Recorded: 31 May 2003
Okay. I’ll tell you, I’m sure, I remember a couple of things. One is the fairly intense argument over the degree to which this doing human genome sequencing would result in taking money away from other biological research; which really was, I think, the main concern of the people who were opposed to the project at the time. David Botstein, in particular, I remember arguing pretty vociferously that congressman were not dumb, and no matter how much you tried to make the genome sequencing a separate line item in the budget, that inevitably it would wind up taking money away from some of the other biological research supported by the N.I.H.. And, fortunately, that turned out to be wrong. But that debate was pretty intense.
And the other thing I remember was at the very end of the discussion, Kary Mullis getting up and saying [that] he really did not have any ideas as to whether it was a good thing or not to sequence the human genome, but if it was going to be sequenced we needed to do something about “C”’s and “G”’s, because you could go blind trying to tell a “C” from a “G”, and you if you had three billion of these nucleotides it would drive people crazy. And he also pointed that it was unfair that there was a “C” base honoring Crick, but there was no “W” base honoring Watson. And he proposed to deal with both problems at one stroke by changing quanine (?) to wanasine with a “W”. And that this would solve the problem. And at this point, the whole meeting sort of collapsed in laughter, and I think that was about when the discussion ended. That was quite humorous.
So those are actually my main recollections. The other thing I remember about the meeting is the sort of collaborative research; David Botstein was on the scientific advisory board, Eric Lander was a collaborator with a company and I actually got to know Eric fairly well at this meeting. We spent a long time discussing methods for making multi locus linkage maps in humans; he had some ideas, I had some ideas about how to go about doing that because we really did not have the mathematical algorithms or the computer programs that were necessary. And so that was sort of the start of a productive collaboration with him. We spent a fair amount of time walking around the grounds and talking about those issues.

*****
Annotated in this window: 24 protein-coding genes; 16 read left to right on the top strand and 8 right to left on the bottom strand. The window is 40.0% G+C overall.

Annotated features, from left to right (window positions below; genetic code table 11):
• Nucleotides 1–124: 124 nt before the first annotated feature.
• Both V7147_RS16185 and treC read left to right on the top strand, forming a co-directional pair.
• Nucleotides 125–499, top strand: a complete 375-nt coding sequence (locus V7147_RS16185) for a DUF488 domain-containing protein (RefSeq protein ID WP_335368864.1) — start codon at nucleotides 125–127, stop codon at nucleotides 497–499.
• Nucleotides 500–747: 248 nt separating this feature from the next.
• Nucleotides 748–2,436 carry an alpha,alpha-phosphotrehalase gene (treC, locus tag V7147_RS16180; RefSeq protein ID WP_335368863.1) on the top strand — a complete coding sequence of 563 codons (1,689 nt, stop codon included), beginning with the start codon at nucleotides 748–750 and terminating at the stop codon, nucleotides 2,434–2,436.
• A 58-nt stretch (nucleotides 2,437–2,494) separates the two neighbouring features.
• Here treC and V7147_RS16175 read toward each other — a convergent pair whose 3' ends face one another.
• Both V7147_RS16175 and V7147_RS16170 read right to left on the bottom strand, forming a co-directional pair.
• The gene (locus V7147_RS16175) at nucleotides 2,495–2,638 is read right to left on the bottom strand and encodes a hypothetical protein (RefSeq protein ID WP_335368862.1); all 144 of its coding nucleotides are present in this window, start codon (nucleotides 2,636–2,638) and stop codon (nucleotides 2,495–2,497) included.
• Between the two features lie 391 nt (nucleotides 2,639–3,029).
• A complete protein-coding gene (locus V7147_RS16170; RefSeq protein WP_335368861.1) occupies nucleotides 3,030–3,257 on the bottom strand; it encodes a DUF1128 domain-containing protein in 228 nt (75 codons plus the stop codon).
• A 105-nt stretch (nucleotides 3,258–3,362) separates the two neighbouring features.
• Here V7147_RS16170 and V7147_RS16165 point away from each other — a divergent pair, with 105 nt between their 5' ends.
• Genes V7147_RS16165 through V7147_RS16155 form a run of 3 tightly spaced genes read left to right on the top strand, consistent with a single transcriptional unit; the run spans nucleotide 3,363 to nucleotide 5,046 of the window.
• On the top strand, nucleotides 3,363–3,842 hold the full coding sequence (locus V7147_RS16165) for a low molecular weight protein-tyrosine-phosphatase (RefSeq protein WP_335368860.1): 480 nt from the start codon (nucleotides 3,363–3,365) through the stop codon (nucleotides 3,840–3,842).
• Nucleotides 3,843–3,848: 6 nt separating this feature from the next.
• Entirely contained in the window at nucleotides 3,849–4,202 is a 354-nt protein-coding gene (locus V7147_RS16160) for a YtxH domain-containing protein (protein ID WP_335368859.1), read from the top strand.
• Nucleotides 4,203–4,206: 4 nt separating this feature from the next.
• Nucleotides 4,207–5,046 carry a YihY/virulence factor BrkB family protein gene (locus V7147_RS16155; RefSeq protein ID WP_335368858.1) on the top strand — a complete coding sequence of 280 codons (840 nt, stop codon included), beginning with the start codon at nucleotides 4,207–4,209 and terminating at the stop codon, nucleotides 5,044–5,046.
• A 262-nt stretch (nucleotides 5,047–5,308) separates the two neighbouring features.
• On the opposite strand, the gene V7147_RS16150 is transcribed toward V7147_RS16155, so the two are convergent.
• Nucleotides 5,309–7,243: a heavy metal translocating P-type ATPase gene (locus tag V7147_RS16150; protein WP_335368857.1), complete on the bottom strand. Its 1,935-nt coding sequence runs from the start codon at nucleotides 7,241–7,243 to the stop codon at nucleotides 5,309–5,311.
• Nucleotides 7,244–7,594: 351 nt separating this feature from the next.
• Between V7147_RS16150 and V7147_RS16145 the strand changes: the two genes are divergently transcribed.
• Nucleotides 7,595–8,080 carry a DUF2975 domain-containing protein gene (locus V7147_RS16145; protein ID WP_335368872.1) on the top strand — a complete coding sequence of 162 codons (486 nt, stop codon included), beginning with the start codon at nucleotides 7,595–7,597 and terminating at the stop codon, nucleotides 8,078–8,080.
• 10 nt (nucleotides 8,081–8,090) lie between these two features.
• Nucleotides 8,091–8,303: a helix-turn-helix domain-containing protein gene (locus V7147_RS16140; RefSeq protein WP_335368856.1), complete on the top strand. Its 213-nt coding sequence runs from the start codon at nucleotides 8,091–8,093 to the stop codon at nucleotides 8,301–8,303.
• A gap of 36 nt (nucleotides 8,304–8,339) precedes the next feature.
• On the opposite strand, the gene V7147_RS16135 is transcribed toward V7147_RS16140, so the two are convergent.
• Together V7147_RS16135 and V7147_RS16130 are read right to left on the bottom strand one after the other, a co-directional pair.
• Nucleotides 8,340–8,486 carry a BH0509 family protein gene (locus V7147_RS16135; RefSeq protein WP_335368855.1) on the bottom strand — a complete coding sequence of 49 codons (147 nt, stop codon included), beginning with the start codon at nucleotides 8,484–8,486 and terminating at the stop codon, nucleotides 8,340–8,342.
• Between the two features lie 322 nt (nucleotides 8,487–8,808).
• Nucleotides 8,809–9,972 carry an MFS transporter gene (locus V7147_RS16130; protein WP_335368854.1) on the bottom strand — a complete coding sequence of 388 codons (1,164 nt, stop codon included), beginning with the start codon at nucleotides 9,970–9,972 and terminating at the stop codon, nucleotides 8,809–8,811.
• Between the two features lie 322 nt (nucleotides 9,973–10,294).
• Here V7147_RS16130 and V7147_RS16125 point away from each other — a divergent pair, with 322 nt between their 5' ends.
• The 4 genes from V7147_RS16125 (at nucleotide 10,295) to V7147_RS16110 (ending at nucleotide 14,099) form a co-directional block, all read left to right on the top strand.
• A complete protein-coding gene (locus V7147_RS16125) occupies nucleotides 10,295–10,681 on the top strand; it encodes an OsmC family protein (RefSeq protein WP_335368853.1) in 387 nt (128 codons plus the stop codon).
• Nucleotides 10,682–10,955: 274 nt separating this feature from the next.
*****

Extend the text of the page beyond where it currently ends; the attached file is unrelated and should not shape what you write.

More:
I think it was—I mean, the issues that were raised in the discussion—the discussion was not really resolved. It was not as though a consensus or at least I didn’t feel that there was any consensus reached that it was a good thing to go ahead with this project.
But the discussion was very important in raising these issues. I think the concern that the genome project might take money away from other biological research was an important one to air early. And I think ultimately the congressional members of Congress who got interested in the project realized that that was a significant concern, and made sure that there was no budgetary impact on the rest of the N.I.H. budget.
The meeting, I guess, was sort of one step in the process of arriving at a consensus that this would be a good thing to do. But I’m not sure it was the defining point.
Philip Green is a professor of genome sciences, an adjunct professor of the Computer Science and Engineering Department at the University of Washington, a Howard Hughes Medical Institute Investigator, and was recently elected into the National Academy of Sciences.
Green designs software packages which aid in making genetic maps and identifying genes within the genome. He is concerned with constructing computational tools to understand cell functioning at a molecular level. Green has created the program Phred, which manages the data generated by the Human Genome Project and which is being used to help determine the most common variations in human DNA. Green’s laboratory is working to construct a gene-annotated genome sequence. His lab has modified the number of genes thought to be in the human genome—it is substantially fewer than had been previously believed.
Green spoke at the 68th Cold Spring Harbor Symposium focused on the Genome of Homo Sapiens.